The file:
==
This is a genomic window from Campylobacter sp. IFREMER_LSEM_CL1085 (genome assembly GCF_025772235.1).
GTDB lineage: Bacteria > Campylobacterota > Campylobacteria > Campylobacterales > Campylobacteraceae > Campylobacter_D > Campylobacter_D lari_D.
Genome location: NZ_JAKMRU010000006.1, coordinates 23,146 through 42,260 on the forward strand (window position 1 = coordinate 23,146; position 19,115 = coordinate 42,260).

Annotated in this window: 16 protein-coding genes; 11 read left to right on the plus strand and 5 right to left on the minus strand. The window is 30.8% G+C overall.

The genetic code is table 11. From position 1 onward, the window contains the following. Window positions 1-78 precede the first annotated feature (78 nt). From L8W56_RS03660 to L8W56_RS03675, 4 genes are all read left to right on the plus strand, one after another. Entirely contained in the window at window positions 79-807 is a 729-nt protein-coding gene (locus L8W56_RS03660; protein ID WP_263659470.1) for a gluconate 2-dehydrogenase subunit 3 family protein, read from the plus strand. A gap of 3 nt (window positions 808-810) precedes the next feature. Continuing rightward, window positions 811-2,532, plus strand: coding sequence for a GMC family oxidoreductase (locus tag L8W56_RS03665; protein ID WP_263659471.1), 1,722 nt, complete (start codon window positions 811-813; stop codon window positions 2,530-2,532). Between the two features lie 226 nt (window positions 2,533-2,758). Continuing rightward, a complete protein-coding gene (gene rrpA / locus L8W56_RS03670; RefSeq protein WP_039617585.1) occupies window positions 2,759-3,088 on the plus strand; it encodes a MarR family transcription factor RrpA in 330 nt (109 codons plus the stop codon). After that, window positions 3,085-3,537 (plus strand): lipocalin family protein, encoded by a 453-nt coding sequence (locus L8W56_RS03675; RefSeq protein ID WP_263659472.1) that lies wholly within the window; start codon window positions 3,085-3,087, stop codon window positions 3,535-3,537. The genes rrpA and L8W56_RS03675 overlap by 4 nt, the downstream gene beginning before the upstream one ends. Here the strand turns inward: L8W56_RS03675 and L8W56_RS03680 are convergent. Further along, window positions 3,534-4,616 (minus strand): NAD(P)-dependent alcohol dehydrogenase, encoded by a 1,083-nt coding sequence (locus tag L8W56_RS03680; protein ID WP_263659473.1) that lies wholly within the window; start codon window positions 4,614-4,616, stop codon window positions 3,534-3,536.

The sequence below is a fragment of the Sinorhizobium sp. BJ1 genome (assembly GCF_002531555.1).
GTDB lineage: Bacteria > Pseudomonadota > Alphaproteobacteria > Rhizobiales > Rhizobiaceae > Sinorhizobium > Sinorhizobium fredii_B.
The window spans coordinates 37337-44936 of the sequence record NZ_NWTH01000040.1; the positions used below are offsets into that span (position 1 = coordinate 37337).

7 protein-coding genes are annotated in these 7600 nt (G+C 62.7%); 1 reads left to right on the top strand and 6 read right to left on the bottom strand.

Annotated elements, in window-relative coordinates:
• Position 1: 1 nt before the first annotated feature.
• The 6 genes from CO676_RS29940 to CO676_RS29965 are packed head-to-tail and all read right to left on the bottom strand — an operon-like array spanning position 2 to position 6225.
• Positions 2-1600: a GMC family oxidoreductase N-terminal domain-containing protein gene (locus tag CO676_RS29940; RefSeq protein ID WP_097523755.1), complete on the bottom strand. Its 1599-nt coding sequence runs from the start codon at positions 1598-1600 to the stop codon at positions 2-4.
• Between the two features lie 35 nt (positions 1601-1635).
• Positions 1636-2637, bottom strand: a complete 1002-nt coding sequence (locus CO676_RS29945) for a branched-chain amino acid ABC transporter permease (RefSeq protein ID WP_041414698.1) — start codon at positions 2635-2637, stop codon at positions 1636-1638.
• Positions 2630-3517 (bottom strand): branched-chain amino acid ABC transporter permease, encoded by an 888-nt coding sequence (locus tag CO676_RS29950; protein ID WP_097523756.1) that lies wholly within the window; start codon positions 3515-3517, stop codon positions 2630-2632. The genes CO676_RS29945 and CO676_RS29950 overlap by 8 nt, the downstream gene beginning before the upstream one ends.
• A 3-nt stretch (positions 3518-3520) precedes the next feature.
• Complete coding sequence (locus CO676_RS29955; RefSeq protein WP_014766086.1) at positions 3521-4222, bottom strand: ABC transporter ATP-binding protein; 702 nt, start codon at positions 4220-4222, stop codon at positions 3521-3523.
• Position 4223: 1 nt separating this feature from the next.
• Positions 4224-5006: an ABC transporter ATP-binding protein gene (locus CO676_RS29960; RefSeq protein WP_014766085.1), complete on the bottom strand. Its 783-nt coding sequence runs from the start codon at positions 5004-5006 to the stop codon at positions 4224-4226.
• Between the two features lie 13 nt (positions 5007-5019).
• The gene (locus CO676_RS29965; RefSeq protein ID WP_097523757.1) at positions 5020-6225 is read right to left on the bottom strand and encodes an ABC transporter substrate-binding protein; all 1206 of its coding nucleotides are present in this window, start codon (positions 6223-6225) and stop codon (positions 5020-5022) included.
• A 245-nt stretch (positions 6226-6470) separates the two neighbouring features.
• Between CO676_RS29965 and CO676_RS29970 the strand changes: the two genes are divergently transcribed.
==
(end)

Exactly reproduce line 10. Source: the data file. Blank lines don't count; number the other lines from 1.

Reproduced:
Annotated elements, in window-relative coordinates: